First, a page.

Gaming News

Streaming Alternative to Twitch:



Twitch and YouTube need more competition and alternatives. It is difficult to find the best streaming websites and determine which one should be used. Because of how powerful each has gotten, it’s become hard for smaller channels and upstarts to negotiate terms that are properly favorable for the amount of effort invested. It’s also just harder to get noticed, since there are so many content creators on Twitch, YouTube, and other major content streaming platforms.

YouTube vs. Twitch: Which Pays Better?



YouTube vs. Twitch: Which Pays Better?

For anyone getting started out in the streaming business, it's easy to get tied-up in concerns over making money. Our advice: Don't focus on that initially. Build content and a following first (see: “How to Make Game Streaming a Job”), then worry about the details.

Still, picking a platform does impact following and speed of growth.

Decide first based on the type of content you'd like to produce. If your work is more post-production intensive, YouTube is the obvious choice – it supports archival uploads more appropriately. For streaming, things become less clear. Both YouTube and Twitch support streaming, and both now have mature and well-rounded game streaming offerings.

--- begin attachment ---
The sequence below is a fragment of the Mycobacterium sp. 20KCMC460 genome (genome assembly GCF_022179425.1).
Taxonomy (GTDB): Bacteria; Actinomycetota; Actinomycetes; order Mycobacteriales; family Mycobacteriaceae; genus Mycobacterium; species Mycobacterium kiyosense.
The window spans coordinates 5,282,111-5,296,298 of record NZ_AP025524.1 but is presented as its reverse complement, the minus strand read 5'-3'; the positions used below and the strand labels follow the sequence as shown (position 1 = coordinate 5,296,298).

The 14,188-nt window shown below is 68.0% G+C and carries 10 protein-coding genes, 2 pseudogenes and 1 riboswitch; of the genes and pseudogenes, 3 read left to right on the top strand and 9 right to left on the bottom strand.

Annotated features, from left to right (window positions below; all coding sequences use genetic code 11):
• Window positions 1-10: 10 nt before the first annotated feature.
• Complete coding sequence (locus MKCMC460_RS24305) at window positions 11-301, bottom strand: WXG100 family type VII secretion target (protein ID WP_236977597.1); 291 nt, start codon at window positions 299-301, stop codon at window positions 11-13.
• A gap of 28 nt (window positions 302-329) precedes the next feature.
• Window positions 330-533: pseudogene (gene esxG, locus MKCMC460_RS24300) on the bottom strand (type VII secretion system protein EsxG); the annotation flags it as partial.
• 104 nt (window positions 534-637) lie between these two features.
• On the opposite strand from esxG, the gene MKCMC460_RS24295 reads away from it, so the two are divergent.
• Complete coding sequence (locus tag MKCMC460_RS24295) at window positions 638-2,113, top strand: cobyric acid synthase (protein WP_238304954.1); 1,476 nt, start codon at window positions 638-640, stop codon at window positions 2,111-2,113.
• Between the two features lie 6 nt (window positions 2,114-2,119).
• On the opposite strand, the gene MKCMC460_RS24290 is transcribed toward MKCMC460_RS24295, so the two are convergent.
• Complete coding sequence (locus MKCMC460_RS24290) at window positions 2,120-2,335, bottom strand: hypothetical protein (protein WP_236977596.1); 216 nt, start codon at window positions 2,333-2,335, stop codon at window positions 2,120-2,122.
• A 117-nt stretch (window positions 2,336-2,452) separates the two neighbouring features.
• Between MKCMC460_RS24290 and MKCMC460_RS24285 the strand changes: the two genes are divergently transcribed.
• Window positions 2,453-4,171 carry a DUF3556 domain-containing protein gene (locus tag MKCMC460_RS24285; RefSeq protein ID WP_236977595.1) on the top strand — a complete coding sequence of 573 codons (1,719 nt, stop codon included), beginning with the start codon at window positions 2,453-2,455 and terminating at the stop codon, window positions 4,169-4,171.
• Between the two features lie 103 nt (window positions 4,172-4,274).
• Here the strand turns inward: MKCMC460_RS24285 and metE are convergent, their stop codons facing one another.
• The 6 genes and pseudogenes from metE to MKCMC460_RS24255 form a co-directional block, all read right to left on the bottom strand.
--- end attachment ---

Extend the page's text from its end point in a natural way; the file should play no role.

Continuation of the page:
Let's just focus on the aspect of money for today. We're assuming that you're already somewhat established at this point, and hopefully have a good idea of the type of channel you're building.


Why Did YouTube Flag My Video for Content ID Match?



Why Did YouTube Flag My Video for Content ID Match?

Content ID Match is finally getting some much-needed changes, but it's still the bane of game streaming channels everywhere. You've probably seen notices that content has been “flagged for a content ID match,” and if you've been on the receiving end of that, you know it can be a confusing and frustrating process.

Let's talk about how Content ID works first, then go into why flags are thrown.

When is the Best Time to Post a YouTube Video?


Best Time to Post to YouTube

You may have noticed that YouTube juggernauts often post videos on a somewhat predictable schedule. LinusTechTips often posts at 4AM EST, for instance, and a lot of livestream content occurs between the hours of 7PM and 11PM EST. There’s a reason for this.

Depending on your geo target and audience, the “best” time to post videos to YouTube will vary – generally, though, the only hard and fast rule is to be consistent. If you’re abiding by embargoes for new game launches, then your only target is to hit that launch time or embargo lift. Otherwise, posting videos consistently at an hour when your audience will see the content is critical. If your audience is primarily comprised of 24-44 gamers (see our previous guide on writing a sponsorship request and learning demographics), then posting during working hours may result in fewer views. Anecdotally, we’ve seen that posting just before work hours begin – e.g. 8AM EST (allows early exposure to pre-work east coasters, and west coasters will awaken to find the content) – or around the east coast’s lunch (12PM-2PM, which will be just as work is beginning on the west coast) works well. Anyone on their lunch break will take a moment to watch videos, and folks on the west coast may be just getting started with the day.

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